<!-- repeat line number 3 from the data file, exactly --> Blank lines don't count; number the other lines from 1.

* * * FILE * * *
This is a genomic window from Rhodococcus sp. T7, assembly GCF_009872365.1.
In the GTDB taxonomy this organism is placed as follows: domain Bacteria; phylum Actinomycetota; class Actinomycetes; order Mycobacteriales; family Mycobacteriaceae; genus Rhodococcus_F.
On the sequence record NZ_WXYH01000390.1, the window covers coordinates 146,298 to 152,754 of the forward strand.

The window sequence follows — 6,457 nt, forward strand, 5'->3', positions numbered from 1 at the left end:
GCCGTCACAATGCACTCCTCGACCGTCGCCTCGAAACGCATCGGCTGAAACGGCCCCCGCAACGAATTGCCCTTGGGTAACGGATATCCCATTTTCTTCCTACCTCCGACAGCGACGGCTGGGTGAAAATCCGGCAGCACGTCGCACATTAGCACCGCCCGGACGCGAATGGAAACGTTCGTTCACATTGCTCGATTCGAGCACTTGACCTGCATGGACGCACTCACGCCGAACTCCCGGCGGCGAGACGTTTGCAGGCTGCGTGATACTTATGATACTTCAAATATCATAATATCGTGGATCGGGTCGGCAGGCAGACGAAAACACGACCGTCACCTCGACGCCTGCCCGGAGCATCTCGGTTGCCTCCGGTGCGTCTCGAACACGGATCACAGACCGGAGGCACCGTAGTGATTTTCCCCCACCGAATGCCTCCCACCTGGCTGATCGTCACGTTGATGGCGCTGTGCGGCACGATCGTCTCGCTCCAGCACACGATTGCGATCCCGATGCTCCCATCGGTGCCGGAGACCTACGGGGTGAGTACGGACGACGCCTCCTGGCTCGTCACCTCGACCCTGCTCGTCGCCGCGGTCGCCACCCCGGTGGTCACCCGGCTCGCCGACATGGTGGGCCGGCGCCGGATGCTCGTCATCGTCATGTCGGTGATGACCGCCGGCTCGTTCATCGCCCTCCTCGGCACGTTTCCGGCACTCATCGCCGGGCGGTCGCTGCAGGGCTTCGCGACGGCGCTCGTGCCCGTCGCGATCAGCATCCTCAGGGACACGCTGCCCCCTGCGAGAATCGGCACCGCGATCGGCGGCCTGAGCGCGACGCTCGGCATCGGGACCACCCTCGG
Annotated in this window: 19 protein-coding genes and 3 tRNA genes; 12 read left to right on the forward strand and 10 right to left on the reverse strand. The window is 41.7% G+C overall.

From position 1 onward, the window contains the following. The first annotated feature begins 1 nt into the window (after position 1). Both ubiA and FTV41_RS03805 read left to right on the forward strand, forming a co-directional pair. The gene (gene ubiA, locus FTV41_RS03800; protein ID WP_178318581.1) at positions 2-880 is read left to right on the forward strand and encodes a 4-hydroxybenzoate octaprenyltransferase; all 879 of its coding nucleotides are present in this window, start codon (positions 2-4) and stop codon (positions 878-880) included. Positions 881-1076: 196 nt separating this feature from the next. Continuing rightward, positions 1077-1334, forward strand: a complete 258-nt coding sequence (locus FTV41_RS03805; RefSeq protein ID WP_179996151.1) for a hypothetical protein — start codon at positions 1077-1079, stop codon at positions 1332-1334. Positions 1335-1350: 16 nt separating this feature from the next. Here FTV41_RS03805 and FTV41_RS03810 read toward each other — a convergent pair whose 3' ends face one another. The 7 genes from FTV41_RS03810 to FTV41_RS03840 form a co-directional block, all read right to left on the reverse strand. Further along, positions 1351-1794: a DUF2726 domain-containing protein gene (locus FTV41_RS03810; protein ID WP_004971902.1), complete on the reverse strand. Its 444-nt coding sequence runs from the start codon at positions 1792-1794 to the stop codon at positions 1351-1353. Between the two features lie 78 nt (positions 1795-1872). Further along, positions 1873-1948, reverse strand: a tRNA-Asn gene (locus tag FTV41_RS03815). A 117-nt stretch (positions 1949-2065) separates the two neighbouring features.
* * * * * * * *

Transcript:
On the sequence record NZ_WXYH01000390.1, the window covers coordinates 146,298 to 152,754 of the forward strand.